Each and every day we deal with family businesses ranging from our local car dealership, to the corner store, the dry cleaners, Wal-Mart, and the local pharmacy. It is estimated that family businesses employ more than 60% of the US workforce. Family businesses are the backbone of our economy and have many competitive advantages: strength of relationships, cultural fit of family members, shared faith and values, strong commitment of those involved, strong work ethic of family members, patient capital, and flexibility in hard times.
It is no secret that each generation of a family-owned business faces unique challenges. Yet, for many, the term family business can conjure up stereotypes of family squabbles, mom and pop shops, nepotism, and lack of sophistication. While there are businesses that fit some (or all) of those stereotypes, it is our experience that these stereotypes are not an accurate description of many family-owned businesses. Indeed, we continue to see many family businesses that are thriving, growing, and using their family ownership as a long-term competitive advantage. Well-run family businesses, in it for the long haul, stay focused on the things that will help them navigate the ever-changing challenges that they face.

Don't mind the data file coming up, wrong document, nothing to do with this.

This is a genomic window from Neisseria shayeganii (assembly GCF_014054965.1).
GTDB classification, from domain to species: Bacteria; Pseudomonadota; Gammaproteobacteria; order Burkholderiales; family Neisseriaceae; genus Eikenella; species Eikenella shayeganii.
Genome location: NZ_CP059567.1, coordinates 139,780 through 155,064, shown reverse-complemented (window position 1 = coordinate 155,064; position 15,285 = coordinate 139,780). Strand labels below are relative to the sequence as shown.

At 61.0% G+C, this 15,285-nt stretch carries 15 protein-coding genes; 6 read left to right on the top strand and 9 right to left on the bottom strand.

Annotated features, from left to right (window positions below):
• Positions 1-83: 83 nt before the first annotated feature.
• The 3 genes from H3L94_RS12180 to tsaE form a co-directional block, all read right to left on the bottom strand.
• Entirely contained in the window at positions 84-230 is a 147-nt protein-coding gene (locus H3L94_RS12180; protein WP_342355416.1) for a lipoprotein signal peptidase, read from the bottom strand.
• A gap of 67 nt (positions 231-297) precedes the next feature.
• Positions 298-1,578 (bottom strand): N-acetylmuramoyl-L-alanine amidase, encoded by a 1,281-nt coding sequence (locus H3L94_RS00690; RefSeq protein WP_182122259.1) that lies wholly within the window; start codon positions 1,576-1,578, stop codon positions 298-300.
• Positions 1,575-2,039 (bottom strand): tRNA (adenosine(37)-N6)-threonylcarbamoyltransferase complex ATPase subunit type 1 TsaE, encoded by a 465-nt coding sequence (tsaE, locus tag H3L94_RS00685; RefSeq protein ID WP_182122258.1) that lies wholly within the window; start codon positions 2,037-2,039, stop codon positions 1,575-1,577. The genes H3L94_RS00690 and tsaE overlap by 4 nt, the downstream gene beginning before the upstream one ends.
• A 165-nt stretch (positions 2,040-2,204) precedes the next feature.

What are some of those themes that help family businesses sustain themselves for the long haul?
1) Retention of both family and non-family talent. Retention is nurtured through a level of trust, commitment to the vision, strong job knowledge, fair pay, a winning culture, and opportunity for growth.
2) Wise financial management with patient capital. Maintaining the concept of frugality allows the family, the business, and the ownership to be ready for the next opportunity and to weather the next downturn.
3) Openness and transparency. The family has a willingness to discuss sensitive issues with transparency and openness.
4) Effective structures. There is commitment to systems, processes, and practices that provide the right structure for their family, business, and customers.
5) Intentional development. Families in business that are committed to the long haul, consistently and intentionally set aside time to discuss and revisit the first four themes so they can keep up with changes in the family, the business, and the ownership.
To implement and maintain these themes business families seek to revisit the themes with an unbiased eye. Families in it for the long haul utilize unbiased, third party resources who can help the family achieve family goals by helping to establish the framework, boundaries, training, talent development, and reflective planning for the future.